NEW YORK — Although holiday sales may not be as robust as last year, equity analysts say several retail offerings would make good stocking stuffers. But plan ahead, because now is the time to buy.

Consumer stocks have moved lower over the past two-and-a-half months due partially to fears about high gas and energy prices (spurred by Hurricanes Rita and Katrina), but the lower prices create an attractive entry point for several stocks with strong long-term fundamentals, according to analysts. And while the S&P Retail Index is down 11 percent since late July, it’s up 5 percent over this time last year.

Retailing stocks usually outperform the broader market during the upcoming holiday fourth quarter. Robert Buchanan of A.G. Edwards & Sons Inc. expects average earnings to rise 13 percent for retailers during the quarter, versus an estimated 7 percent average earnings rise for the firms that make up the S&P 500.

In the spirit of Warren Buffett-style investing — which urges buying and holding underpriced securities for the long term — Wall Street is recommending a handful of stocks in the three major retail sectors. These include specialty retailers Abercrombie & Fitch Co. and Gap Inc., discounter Wal-Mart Stores Inc. and luxury department store chain Nordstrom Inc.

Analysts like Abercrombie & Fitch because its three main brands — Abercrombie, Hollister and Ruehl — are expected to garner strong comps through the holiday season, in part because the retailer is seen as a major gift-giving destination. At about $50, the shares are trading at only around 13 times the full-year 2006 earnings-per-share consensus estimate of $3.88, which shows that the shares have room to grow. Indeed, about three months ago the shares hit a 52-week intraday high of $74.10.

Senior analyst Jeffrey Klinefelter of Piper Jaffray has a $78 price target on shares of Abercrombie. He wrote in a recent research report that the company’s shares could eventually trade at 20 times his 2006 EPS estimate of $3.90 due to expected “high-single-digit square-footage growth, a mid- to high-single digit comp and modest incremental store-distribution expense leverage over the next several quarters.”

Gap Inc., which has underperformed on a comp-store sales basis over the past year, is trading around $16. This is almost 12 times estimated full-year 2006 EPS of $1.40. So the company’s stock is cheap, and ripe for the picking, analysts say. The shares hit a 52-week intraday low of $15.90 on Oct. 19, and are trading near a two-year low.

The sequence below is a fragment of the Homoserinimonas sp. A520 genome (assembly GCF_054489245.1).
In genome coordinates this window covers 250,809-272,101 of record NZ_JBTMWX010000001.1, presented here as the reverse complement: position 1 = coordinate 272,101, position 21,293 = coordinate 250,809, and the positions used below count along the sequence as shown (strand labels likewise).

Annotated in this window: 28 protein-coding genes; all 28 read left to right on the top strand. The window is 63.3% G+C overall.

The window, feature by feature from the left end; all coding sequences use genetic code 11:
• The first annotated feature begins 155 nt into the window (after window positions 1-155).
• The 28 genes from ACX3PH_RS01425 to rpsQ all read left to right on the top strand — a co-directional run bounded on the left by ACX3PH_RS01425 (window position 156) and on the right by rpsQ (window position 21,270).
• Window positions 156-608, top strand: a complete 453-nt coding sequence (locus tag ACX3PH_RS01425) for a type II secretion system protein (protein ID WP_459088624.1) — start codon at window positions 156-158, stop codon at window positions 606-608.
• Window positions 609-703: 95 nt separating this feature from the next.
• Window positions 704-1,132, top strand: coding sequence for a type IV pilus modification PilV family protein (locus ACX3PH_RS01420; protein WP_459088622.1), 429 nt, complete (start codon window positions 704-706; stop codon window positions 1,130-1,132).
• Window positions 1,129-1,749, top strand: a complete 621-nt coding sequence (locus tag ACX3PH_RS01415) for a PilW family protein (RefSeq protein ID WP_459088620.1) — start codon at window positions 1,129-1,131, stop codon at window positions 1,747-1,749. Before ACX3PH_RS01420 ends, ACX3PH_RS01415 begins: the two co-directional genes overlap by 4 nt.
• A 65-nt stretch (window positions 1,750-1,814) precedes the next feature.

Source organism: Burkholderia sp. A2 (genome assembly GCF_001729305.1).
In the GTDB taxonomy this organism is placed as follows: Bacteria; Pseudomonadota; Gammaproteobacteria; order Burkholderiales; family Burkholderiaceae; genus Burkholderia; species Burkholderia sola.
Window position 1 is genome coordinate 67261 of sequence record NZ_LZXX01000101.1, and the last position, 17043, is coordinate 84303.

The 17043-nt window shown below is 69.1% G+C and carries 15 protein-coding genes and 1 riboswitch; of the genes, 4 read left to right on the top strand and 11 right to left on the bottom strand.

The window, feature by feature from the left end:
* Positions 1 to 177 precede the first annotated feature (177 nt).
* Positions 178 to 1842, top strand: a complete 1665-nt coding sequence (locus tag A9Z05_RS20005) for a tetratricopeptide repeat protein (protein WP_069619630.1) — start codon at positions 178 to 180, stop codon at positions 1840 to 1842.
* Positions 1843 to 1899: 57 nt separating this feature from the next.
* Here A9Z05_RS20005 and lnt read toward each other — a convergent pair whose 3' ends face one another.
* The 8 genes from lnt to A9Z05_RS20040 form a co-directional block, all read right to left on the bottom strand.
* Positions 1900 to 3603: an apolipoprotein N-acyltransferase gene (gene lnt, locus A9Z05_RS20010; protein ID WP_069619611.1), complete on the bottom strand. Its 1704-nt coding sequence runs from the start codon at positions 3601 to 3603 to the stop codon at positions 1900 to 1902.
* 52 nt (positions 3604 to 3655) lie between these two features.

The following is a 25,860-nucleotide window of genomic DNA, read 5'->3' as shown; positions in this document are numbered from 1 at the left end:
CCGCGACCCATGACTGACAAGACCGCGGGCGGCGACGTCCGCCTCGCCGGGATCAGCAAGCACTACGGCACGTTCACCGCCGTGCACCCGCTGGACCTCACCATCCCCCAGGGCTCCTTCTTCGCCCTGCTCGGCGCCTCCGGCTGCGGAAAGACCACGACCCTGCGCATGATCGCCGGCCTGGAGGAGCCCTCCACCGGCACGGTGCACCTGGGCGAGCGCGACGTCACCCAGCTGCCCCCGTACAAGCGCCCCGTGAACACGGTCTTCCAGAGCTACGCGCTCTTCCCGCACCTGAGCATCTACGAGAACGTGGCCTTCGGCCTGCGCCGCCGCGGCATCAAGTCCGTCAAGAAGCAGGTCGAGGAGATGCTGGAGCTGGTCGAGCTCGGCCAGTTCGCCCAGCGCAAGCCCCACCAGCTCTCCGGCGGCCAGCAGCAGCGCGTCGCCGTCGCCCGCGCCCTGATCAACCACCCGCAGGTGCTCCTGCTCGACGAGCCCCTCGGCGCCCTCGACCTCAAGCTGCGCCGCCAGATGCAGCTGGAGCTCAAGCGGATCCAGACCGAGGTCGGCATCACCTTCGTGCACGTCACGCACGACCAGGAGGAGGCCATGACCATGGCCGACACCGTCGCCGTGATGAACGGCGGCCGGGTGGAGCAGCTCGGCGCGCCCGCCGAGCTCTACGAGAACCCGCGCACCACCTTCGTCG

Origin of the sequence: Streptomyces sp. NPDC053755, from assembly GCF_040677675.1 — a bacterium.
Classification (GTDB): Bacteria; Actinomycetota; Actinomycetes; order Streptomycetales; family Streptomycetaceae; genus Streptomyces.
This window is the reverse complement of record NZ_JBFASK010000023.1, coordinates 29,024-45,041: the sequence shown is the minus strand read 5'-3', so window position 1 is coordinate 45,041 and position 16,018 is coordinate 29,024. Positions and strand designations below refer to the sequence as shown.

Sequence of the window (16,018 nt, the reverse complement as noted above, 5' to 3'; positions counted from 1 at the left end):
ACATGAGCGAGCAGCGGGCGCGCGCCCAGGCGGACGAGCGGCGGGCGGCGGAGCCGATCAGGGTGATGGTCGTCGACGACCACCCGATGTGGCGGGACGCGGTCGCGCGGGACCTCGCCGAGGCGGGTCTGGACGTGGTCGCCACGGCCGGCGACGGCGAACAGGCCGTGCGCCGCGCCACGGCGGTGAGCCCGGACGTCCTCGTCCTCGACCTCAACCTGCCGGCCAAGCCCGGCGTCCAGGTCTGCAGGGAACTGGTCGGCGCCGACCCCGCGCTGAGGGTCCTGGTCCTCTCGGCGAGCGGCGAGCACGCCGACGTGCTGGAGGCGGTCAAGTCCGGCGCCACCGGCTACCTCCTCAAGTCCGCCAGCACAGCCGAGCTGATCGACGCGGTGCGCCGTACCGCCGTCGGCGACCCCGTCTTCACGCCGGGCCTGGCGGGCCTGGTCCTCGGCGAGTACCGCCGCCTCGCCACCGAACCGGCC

This story first appeared in the October 24, 2005 issue of WWD. Subscribe Today.

However, patience would be the key to holding shares of Gap, analyst Lauren Levitan of SG Cowen & Co. cautioned in a recent report. She thinks sales at Gap will pick up in the second half of 2006 and cited the firm’s “strong foundation,” including “solid cash flow generation and ongoing cash distribution to shareholders.”

Brent Wilsey, president of Wilsey Asset Management in San Diego,  admitted investors likely won’t see Gap’s stock move much in the short term, but he said the stock is solid with a low debt-to-equity ratio. Wilsey said the shares could reach $20 to $25 over the next two to three years.

“Investors are too impatient,” Wilsey said in a recent interview.

The tail end of 2005 is shaping up as a good time to buy shares of Wal-Mart Stores Inc. At about $45, the stock is trading near a five-year low, but at only around 15 times expected 2006 EPS of $3. Wilsey is bullish on Wal-Mart, saying it’s important to note that the retailer’s revenues have been growing 10 percent annually.

Morningstar analyst Kim Picciola agreed with Wilsey. “Wal-Mart is a dominant force in retailing. Its massive scale improves operating leverage and leverage over suppliers,” she said on a late September conference call. She sees it being a leading retailer in the next five years.

In the department store realm,  Nordstrom has consistently been cited by Wall Street as a stock to buy. Nordstrom is expected to continue to grow its store base. Nordstrom has also struck a chord with teens, according to a recent Piper Jaffray survey.

For about $33.50, shares of Nordstrom are trading at about 16 times expected 2006 EPS of $2.12. Klinefelter said that price is undervalued and thinks the stock could eventually reach $42 a share.

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